This single frame from a color movie of Jupiter from NASA's Cassini
spacecraft shows what it would look like to unpeel the entire globe of
Jupiter, stretch it out on a wall into the form of a rectangular map.
The image is a color cylindrical projection of the complete circumference
of Jupiter, from 60 degrees south to 60 degrees north. It was produced
from six images taken by Cassini's narrow-band camera on Oct. 31, 2000, in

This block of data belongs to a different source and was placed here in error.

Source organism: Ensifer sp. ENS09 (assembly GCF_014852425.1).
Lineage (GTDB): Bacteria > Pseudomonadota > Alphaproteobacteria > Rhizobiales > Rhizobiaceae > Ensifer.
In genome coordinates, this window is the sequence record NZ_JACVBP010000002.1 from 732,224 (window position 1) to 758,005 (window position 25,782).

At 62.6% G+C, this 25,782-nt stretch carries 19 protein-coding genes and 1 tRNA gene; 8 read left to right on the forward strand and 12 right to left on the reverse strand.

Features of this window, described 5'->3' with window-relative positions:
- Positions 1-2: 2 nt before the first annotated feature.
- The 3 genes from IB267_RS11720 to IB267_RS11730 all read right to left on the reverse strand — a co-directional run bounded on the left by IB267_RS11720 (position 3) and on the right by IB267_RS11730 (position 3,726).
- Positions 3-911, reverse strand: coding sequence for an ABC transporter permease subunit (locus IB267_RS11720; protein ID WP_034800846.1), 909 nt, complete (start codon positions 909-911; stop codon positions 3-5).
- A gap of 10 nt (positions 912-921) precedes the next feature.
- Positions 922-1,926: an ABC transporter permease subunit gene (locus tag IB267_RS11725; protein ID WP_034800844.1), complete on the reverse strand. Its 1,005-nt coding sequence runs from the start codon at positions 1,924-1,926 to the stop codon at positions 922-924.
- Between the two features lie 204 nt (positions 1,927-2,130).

each of three filters: red, green and blue.
The smallest visible features at the equator are about 600 kilometers
(about 370 miles) across. In a map of this type, the most extreme northern
and southern latitudes are unnaturally stretched out.
Cassini is a cooperative project of NASA, the European Space Agency and
the Italian Space Agency. The Jet Propulsion Laboratory, a division of the
California Institute of Technology in Pasadena, manages the Cassini
mission for NASA's Office of Space Science, Washington, D.C.
Credit: NASA/JPL/University of Arizona
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